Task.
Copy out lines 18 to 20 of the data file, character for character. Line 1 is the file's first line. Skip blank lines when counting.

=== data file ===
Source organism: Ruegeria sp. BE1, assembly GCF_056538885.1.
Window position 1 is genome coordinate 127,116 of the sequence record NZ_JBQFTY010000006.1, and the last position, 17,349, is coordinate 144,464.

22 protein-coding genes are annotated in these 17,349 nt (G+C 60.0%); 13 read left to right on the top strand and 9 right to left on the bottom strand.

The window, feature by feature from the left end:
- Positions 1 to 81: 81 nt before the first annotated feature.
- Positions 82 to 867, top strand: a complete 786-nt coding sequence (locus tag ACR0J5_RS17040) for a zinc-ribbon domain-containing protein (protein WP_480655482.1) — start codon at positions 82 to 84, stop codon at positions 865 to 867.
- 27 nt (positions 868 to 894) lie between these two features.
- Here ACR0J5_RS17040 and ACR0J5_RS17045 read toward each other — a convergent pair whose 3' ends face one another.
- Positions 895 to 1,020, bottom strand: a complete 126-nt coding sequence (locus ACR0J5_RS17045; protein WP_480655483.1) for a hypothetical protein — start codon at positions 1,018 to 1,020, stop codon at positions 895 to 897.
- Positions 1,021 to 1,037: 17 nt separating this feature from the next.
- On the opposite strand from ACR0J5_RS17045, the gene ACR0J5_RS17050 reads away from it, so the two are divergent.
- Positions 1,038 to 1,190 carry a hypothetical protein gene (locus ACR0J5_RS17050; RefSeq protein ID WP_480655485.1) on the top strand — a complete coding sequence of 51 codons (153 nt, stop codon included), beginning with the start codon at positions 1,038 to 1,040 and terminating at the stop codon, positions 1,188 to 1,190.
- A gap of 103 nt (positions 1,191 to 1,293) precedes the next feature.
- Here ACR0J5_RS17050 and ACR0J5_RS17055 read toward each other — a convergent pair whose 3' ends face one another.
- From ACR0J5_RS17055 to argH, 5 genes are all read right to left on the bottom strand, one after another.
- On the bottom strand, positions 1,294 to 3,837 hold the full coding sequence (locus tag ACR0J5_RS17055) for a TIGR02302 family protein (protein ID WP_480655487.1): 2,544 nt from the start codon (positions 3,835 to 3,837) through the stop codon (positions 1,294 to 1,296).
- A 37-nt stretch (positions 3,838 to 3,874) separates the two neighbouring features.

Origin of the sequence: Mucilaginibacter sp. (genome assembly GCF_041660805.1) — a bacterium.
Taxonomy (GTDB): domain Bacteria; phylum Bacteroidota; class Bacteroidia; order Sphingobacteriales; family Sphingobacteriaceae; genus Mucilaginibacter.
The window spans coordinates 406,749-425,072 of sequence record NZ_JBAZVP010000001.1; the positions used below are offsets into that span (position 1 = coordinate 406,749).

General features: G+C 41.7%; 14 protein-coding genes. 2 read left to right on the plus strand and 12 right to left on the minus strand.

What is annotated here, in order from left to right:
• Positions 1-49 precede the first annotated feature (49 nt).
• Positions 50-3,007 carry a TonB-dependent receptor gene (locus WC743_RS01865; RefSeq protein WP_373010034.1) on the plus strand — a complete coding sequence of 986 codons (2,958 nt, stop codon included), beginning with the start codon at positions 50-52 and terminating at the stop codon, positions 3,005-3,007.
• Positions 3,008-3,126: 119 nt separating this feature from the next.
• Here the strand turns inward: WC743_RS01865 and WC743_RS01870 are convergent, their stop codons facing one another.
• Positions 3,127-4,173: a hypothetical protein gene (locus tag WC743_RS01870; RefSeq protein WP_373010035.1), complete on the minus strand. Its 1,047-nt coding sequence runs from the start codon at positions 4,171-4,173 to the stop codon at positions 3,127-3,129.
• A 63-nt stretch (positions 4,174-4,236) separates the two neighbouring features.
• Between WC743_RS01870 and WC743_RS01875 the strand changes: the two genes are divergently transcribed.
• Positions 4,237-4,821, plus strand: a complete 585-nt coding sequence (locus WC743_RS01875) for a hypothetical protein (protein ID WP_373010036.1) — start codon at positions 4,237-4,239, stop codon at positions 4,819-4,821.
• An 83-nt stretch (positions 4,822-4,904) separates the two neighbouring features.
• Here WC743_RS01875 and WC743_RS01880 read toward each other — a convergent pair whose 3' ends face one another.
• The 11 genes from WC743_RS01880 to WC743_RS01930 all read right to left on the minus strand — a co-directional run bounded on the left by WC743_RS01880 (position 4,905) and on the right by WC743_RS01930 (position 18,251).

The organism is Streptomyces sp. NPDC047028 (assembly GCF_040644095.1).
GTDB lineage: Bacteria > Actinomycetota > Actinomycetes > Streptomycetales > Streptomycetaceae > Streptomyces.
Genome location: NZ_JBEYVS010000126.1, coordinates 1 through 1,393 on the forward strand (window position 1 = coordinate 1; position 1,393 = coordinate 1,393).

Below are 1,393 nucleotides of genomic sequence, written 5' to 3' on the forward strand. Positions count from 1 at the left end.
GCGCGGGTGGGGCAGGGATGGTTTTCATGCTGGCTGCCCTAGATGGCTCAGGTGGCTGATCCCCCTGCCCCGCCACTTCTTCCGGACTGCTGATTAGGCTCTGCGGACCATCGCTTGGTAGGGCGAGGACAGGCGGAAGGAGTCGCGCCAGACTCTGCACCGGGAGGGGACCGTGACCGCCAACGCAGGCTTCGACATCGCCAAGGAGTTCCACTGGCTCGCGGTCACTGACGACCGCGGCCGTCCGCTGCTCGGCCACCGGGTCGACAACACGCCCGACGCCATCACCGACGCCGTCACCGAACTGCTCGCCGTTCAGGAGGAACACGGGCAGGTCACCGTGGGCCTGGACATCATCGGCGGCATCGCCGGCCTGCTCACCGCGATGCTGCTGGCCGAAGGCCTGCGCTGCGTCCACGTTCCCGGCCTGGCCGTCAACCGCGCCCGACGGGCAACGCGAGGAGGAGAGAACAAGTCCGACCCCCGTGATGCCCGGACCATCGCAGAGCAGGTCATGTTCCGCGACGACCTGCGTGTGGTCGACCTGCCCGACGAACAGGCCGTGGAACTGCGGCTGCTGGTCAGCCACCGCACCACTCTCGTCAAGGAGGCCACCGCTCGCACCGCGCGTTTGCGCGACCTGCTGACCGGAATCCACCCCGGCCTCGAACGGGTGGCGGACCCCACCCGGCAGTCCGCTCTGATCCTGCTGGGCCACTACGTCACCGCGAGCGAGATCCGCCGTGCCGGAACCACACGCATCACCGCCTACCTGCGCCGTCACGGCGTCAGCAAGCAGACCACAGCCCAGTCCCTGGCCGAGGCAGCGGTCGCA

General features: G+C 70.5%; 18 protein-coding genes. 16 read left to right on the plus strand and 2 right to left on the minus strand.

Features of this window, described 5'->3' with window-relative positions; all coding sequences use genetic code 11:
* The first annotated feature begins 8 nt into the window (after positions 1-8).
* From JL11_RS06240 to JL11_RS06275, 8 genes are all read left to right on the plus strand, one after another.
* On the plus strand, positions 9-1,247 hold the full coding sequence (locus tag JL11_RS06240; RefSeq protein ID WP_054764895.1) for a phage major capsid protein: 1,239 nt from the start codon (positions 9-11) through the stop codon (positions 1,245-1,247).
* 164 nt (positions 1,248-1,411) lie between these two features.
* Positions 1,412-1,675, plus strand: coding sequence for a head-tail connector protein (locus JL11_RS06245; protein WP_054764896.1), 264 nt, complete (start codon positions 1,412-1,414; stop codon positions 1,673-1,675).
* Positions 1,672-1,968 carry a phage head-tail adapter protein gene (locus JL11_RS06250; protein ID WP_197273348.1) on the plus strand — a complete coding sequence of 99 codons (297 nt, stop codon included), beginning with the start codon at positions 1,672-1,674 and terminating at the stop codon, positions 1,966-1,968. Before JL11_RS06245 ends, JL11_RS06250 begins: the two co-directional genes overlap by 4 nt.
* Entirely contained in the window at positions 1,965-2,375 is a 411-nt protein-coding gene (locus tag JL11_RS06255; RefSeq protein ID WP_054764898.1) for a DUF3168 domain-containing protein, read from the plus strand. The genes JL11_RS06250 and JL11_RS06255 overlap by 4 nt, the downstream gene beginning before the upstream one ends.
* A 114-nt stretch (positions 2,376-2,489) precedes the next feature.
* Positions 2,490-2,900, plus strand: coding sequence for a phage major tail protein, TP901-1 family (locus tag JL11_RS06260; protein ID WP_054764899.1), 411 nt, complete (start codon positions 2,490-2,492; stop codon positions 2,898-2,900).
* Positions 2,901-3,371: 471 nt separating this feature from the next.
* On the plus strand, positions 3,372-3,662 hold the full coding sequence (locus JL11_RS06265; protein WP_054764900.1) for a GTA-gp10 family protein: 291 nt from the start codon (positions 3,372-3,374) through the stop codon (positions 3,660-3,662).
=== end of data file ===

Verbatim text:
Origin of the sequence: Mucilaginibacter sp. (genome assembly GCF_041660805.1) — a bacterium.
Taxonomy (GTDB): domain Bacteria; phylum Bacteroidota; class Bacteroidia; order Sphingobacteriales; family Sphingobacteriaceae; genus Mucilaginibacter.
The window spans coordinates 406,749-425,072 of sequence record NZ_JBAZVP010000001.1; the positions used below are offsets into that span (position 1 = coordinate 406,749).